> maritime surveillance and border controls under a partnership led by
> the Kent and Essex forces and BAE Systems.
>
> The UAS could be programmed to operate at up to 20,000ft to detect a
> particular ship and relay high resolution images to police in control
> rooms.
>
> Unlike manned police helicopters, which can fly for a maximum of a few
> hours, the UAS have the capability to stay in the air for up to 15 hours.
>
> BAE Systems confirmed today it was working with the two police forces
> as part of the South Coast Partnership, which also includes the UK
> Border Agency, the Maritime and Coastguard Agency and the Marine and
> Fisheries Agency.
>
> Chief Inspector Richard Watson, of Kent Police, said: "This
> partnership is exploring new approaches in terms of police aviation.
>
> "UAS have the potential to perform a significant role and it is
> important to work alongside authorities such as the Civil Aviation
> Authority and companies like BAE Systems to make sure any introduction
> of these systems are done safely and responsibly.
>
> "It makes good sense for us all to contribute to it and share the
> costs and benefits."
>
> UAS are not designed to remove the need for manned police flight but
> to support it, BAE Systems said. They can be programmed with specific
> missions and can take off, fly and land at the click of a mouse.
truly bonkers

sufi
30-11-2009, 04:49 PM
presumably such drastic and cost ineffective measures are justified by the need to to combat this type of terrifying threat


'Illegal migrant' jumps from ferry in wetsuit
Ross Lydall http://www.thisislondon.co.uk/standard/article-23775047-illegal-migrant-jumps-from-ferry-in-wetsuit.do 25.11.09

A search and rescue operation was launched off the south coast today over fears that illegal immigrants had jumped from a cross-Channel ferry.

Three lifeboats and a helicopter were dispatched in gale force winds at about 1am after a man wearing a wetsuit under soaking clothes was found on the shore near Poole two hours earlier.

The man was believed to have jumped from the Cherbourg to Poole ferry. Anne-Marie Clark, of the RNLI, said: "He didn't speak English, he was indicating he was with three other people so the lifeboats were launched."

The search was called off at about 5am when it was discovered that a second man had made it ashore safely but was missing and two women were on the ferry. Police said the first man, thought to be Russian, was arrested on suspicion of being an illegal immigrant.

hucks
03-01-2010, 10:57 PM
I know this probably doesn't go here, and apols to sufi for hijacking a really good thread, but it is about the Euro, if not the EU necessarily.

http://www.guardian.co.uk/commentisfree/2010/jan/03/peter-oborne-end-of-eurozone

Really interesting piece, even if he does write for the Mail. Actually, his book, the Rise of the Political Class (http://www.amazon.co.uk/Triumph-Political-Class-Peter-Oborne/dp/141652665X/ref=sr_1_1?ie=UTF8&s=books&qid=1262558260&sr=8-1), is largely very good. It's weird to me that the Graun in general hasn't looked at the Euro dimension of the crisis before, if indeed it exists. Could be argued that being in the Euro is what saved Ireland from turning into Iceland.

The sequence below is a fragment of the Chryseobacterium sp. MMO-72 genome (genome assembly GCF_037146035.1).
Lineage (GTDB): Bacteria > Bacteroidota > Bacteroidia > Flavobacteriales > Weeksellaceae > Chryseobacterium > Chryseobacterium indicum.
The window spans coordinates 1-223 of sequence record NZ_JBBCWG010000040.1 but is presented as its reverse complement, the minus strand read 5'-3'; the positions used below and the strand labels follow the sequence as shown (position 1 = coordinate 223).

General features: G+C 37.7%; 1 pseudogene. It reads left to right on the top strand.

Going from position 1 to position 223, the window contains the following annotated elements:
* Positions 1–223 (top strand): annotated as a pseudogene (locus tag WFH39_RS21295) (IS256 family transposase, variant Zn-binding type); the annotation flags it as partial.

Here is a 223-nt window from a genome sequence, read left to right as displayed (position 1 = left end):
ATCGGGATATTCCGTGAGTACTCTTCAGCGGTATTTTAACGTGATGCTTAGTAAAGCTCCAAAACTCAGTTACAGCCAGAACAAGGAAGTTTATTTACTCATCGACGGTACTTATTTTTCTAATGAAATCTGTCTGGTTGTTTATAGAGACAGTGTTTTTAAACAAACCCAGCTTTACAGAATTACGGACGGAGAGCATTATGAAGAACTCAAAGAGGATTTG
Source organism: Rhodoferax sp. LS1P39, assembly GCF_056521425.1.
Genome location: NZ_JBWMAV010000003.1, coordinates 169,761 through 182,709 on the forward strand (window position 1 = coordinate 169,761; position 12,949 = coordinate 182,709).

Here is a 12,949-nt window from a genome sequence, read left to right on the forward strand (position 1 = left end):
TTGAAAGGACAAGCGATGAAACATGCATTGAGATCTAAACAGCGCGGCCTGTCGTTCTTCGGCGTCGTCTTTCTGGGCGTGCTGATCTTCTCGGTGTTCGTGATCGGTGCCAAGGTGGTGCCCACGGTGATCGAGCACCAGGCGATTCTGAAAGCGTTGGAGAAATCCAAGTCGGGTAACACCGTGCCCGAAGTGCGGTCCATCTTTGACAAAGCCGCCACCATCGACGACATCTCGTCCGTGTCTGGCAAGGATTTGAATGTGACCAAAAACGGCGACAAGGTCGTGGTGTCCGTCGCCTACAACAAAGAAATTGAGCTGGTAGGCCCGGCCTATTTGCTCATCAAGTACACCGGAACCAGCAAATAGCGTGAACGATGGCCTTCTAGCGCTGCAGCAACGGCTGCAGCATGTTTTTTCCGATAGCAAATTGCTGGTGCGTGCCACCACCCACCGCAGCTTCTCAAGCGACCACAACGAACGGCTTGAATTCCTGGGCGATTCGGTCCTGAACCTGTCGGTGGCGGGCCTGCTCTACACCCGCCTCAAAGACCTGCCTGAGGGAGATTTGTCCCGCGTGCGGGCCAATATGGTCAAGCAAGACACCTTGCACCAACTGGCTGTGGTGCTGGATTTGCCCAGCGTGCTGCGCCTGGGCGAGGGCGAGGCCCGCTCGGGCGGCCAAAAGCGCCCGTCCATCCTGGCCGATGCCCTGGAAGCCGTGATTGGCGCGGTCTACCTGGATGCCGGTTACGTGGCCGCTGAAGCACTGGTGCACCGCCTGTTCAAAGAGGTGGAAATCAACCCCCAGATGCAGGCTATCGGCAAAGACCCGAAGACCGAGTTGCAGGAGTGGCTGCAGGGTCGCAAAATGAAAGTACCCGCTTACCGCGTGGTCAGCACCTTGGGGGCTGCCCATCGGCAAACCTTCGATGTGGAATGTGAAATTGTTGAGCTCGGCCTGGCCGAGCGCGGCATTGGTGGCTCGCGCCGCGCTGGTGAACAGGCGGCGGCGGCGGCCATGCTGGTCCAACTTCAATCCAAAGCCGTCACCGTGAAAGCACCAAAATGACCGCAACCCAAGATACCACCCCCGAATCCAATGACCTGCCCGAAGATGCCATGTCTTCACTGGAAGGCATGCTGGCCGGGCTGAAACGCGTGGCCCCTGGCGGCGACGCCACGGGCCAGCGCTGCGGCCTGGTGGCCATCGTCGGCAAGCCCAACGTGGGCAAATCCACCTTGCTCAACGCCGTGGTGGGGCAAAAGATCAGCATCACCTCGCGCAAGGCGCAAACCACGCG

Seems to me that in the UK the broadly liberal left view would be pro EU, pro Euro. I have no idea why this should be the case. From what I can gather, this goes back to Delors promising the Labour party in the UK that any social democratic goals they held could be achieved through the European Union. The EU is massively undemocratic and centralises power even further away from the population. The Euro might make business easier but makes setting national economic policies harder. And who gives a shit about changing money when you go overseas?

So it's weird to me that Euroscepticism is such a huge part of right wing politics in the UK and such a small part on the left. But that might be because my concept of "left" is a bit outdated, and I have in mind the Centre left.

crackerjack
04-01-2010, 01:12 PM
Seems to me that in the UK the broadly liberal left view would be pro EU, pro Euro. I have no idea why this should be the case. From what I can gather, this goes back to Delors promising the Labour party in the UK that any social democratic goals they held could be achieved through the European Union. The EU is massively undemocratic and centralises power even further away from the population. The Euro might make business easier but makes setting national economic policies harder. And who gives a shit about changing money when you go overseas?

So it's weird to me that Euroscepticism is such a huge part of right wing politics in the UK and such a small part on the left. But that might be because my concept of "left" is a bit outdated, and I have in mind the Centre left.

It's because the EU, with its relatively generous Social Chapter, is now seen as the last bastion of worker protection against rampant neo-liberalism.

And de-centralisation is something most parties favour in opposition without doing much about in govt, but it isn't a particularly left-wing trait, quite the opposite if anything (at least among that part of the left with experience/expectation of govt).

sufi
25-10-2016, 01:22 PM
http://www.thedailymash.co.uk/news/society/calais-migrants-relocated-to-uks-fevered-imagination-20161025115944